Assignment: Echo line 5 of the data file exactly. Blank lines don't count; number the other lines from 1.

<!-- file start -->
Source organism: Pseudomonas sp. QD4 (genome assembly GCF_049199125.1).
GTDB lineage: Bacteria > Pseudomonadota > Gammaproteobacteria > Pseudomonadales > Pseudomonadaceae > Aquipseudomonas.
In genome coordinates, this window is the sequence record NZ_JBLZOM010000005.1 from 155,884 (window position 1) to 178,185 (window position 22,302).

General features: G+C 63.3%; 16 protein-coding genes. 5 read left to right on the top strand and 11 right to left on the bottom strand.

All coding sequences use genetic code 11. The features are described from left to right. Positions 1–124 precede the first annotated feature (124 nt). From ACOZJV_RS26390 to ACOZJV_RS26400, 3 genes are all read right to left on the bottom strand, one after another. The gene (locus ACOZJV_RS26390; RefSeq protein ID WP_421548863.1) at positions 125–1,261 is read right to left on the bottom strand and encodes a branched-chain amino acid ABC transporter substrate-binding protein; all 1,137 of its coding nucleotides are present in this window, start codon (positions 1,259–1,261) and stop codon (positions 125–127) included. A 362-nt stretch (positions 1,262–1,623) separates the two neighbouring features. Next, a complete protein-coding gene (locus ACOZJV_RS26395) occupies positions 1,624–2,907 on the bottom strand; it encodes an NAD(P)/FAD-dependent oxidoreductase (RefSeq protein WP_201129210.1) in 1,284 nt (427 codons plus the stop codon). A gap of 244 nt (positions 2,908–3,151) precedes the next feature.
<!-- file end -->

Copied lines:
All coding sequences use genetic code 11. The features are described from left to right. Positions 1–124 precede the first annotated feature (124 nt). From ACOZJV_RS26390 to ACOZJV_RS26400, 3 genes are all read right to left on the bottom strand, one after another. The gene (locus ACOZJV_RS26390; RefSeq protein ID WP_421548863.1) at positions 125–1,261 is read right to left on the bottom strand and encodes a branched-chain amino acid ABC transporter substrate-binding protein; all 1,137 of its coding nucleotides are present in this window, start codon (positions 1,259–1,261) and stop codon (positions 125–127) included. A 362-nt stretch (positions 1,262–1,623) separates the two neighbouring features. Next, a complete protein-coding gene (locus ACOZJV_RS26395) occupies positions 1,624–2,907 on the bottom strand; it encodes an NAD(P)/FAD-dependent oxidoreductase (RefSeq protein WP_201129210.1) in 1,284 nt (427 codons plus the stop codon). A gap of 244 nt (positions 2,908–3,151) precedes the next feature.